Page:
Nerve function - electrolytes can conduct electricity which allow nerve cells to transmit signals.

    Muscle contractions - Muscles need electrical impulses to allow them to work. Electrolytes allow these nerve impulses to be transmitted.
  16. Sodium and potassium are both electrolytes. What kinds of foods have more of these different electrolytes?
    There is more sodium in processed food, it is used as both a flavor enhancer and preservative.

    There is more potassium in fresh foods.
  17. Which electrolyte regulates extracellular fluid / fluid outside of a cell?
    Sodium regulates ECF / extracellular fluid.

    When there is more sodium in the body, more water is consumed to maintain the sodium-fluid balance in blood, this increases the blood volume. When there is more blood in the system, blood pressure increases.
  18. Which electrolyte regulates intracellular fluid / fluid inside the cell?
    Potassium regulates ICF / intracellular fluid.
  19. How does the body react to low blood pressure?
    Low blood pressure causes the kidneys to release renin.

    Renin causes angiotensin in the body to convert to angiotensin 1, which is then converted to angiotensin 2.

    Angiotensin 2...

    Causes the constriction of blood vessels ( blood vessels get smaller / narrower ) which increases blood pressure.

    Angiotensin 2 also...

    Causes the adrenal glands to release aldosterone which causes kidneys to reabsorb more salt. There is then more salt in the system and more water is consumed to maintain the salt-fluid balance in the body, which increases the amount of blood in the system, which increases blood pressure.

    After blood pressure is brought back up to normal level the release of renin is reduced.
  20. Electrolyte deficiency...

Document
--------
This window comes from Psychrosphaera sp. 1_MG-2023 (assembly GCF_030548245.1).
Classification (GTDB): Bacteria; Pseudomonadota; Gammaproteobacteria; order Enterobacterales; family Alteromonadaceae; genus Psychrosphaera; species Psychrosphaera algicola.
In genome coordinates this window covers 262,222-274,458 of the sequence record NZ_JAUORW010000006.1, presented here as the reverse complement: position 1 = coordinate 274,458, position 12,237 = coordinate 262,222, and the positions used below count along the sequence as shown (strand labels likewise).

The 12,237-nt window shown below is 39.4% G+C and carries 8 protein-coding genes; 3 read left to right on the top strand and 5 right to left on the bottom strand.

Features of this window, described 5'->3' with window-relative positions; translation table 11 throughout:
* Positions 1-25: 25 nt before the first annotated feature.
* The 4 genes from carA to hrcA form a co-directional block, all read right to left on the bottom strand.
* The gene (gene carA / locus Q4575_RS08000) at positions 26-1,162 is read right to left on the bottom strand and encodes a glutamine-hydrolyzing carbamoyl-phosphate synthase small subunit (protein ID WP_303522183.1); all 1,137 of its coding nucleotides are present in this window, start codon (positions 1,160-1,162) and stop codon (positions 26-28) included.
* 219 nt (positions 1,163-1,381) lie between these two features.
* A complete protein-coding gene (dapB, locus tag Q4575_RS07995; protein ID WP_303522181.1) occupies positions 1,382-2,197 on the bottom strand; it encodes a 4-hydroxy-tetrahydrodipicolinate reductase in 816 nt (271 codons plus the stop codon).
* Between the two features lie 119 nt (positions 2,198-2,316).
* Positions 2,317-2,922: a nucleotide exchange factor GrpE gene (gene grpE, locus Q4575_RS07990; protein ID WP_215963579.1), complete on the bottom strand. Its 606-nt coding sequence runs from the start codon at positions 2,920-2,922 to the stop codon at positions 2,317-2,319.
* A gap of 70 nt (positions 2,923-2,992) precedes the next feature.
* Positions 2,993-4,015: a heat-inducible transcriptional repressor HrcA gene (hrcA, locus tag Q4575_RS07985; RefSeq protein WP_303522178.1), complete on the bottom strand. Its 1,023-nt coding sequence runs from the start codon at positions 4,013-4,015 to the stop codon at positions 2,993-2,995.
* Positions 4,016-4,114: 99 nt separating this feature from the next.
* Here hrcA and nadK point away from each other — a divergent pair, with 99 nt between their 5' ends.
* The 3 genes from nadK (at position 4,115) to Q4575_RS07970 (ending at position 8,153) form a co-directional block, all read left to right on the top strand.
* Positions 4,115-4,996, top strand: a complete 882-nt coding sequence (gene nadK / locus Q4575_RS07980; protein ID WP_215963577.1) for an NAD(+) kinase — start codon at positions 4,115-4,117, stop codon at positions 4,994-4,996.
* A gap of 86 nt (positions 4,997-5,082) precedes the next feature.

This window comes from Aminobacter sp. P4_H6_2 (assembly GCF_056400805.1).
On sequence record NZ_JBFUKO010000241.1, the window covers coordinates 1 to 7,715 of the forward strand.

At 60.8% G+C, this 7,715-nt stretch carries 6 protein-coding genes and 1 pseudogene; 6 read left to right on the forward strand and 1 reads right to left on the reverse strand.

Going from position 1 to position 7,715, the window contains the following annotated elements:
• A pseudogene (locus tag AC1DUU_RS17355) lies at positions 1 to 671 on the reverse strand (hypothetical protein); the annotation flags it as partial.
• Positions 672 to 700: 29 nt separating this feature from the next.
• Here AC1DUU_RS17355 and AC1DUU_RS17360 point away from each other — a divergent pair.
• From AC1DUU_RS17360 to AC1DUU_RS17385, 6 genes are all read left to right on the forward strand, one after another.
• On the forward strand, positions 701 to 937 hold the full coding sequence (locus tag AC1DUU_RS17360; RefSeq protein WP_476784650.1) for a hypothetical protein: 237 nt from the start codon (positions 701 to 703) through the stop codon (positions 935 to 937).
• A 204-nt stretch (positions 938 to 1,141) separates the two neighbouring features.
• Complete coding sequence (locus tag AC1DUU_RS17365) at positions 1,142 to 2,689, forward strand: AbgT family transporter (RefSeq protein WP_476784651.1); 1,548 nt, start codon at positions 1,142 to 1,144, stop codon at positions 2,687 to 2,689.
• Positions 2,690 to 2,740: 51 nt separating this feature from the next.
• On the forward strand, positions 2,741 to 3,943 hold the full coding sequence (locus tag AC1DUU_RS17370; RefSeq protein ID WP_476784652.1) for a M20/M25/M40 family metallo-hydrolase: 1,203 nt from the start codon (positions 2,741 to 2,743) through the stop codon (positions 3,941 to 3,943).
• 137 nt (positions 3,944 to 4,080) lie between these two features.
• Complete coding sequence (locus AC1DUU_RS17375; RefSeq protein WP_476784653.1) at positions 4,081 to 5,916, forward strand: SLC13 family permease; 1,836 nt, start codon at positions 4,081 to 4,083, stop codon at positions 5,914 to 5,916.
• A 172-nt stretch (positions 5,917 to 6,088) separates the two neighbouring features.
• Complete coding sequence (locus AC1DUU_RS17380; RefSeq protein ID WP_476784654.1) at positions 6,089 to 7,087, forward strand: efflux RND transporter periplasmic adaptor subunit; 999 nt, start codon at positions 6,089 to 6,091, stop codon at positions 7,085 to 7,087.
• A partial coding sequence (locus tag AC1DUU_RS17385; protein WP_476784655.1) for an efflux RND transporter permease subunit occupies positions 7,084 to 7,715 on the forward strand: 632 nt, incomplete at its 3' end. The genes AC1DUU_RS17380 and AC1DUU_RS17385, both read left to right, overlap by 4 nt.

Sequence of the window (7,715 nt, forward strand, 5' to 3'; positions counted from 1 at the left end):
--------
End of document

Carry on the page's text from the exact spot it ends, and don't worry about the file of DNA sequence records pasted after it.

Sodium is an electrolyte and is lost in sweat. Vomiting and diarrhea can cause the loss of electrolytes. Urinating too much can flush needed electrolytes out of your system.

    Loss of electrolytes can lead to poor appetite, muscle cramps, confusion, constipation, irregular heartbeat, confusion. It can affect a lot of systems that rely on electrolytes to carry electrical impulses.
  21. Electrolyte toxicity...
    It's not very common.

    Excess potassium intake from suppliments can lead to irregular heart beat.
  22. Salt sensitivity...
    For people with salt sensitivity, the mechanisms for regulating blood pressure when salt is consumed don't work very well and blood pressure increases.
  23. Understanding blood pressure readings...
    Blood pressure is measured as a set of two numbers, a larger number over a smaller number - 120/80.

    The larger number is systolic blood pressure - the maximum pressure in the artery, measured when the heart beats / contracts.

    The smaller number is diastolic blood pressure - the minimum pressure in the artery, measured between beats.

    Blood pressure might be read as 120/80 mm Hg. The mm is milimeters, the Hg is chemical symbol for mercury. Blood pressure used to be shown as a column of mercury in a tube, kind of like a thermometer. So it was read as mm Hg, millimeters of mercury.
  24. What is optimal systolic blood pressure?
    Remember this is just the larger number on top.

    Optimal systolic blood pressure is 90 - 120 mm Hg
  25. What is hypertension?
    High blood pressure.

    Specifically blood pressure that is 140/90 mm Hg or higher.
  26. What causes hypertension?
    Usually some kind of disorder that affects the way the body controls electrolyte and fluid balance. Kidneys release renin to increase blood pressure when needed, if this system doesn't work well then blood pressure could be too high.
  27. What are some risk factors for hypertension?
    • Genetics - family history of hypertension
    • Age - Arteries aren't as elastic / able to stretch and expand as a person gets older. If the amount of blood in the system increases but the arteries don't expand to accomodate then blood pressure will go up.
    • Existing conditions / diseases - Kidneys release renin to regulate blood pressure. If a person has kidney disease and renin isn't released properly or too much is released then blood pressure could increase more than it should.
    • Lifestyle - Lack of exercise, too much alcohol consumption, smoking, and stress can all cause hypertension.
  28. Can increased sodium intake increase blood pressure?
    It can, but it occurs more often in people who are at higher risk for hypertension.
  29. What are some minerals that reduce the risk of hypertension?
    • Potassium
    • Calcium
    • Magnesium
  30. What is the DASH diet?
    It stands for Dietary Approaches to Stop Hypertension.

    It's mostly just a diet that high in fruits and vegetables and low in fat, like you should be eating anyway.
Card Set
Nutrition 12 ch10
Nutrition 12 ch 10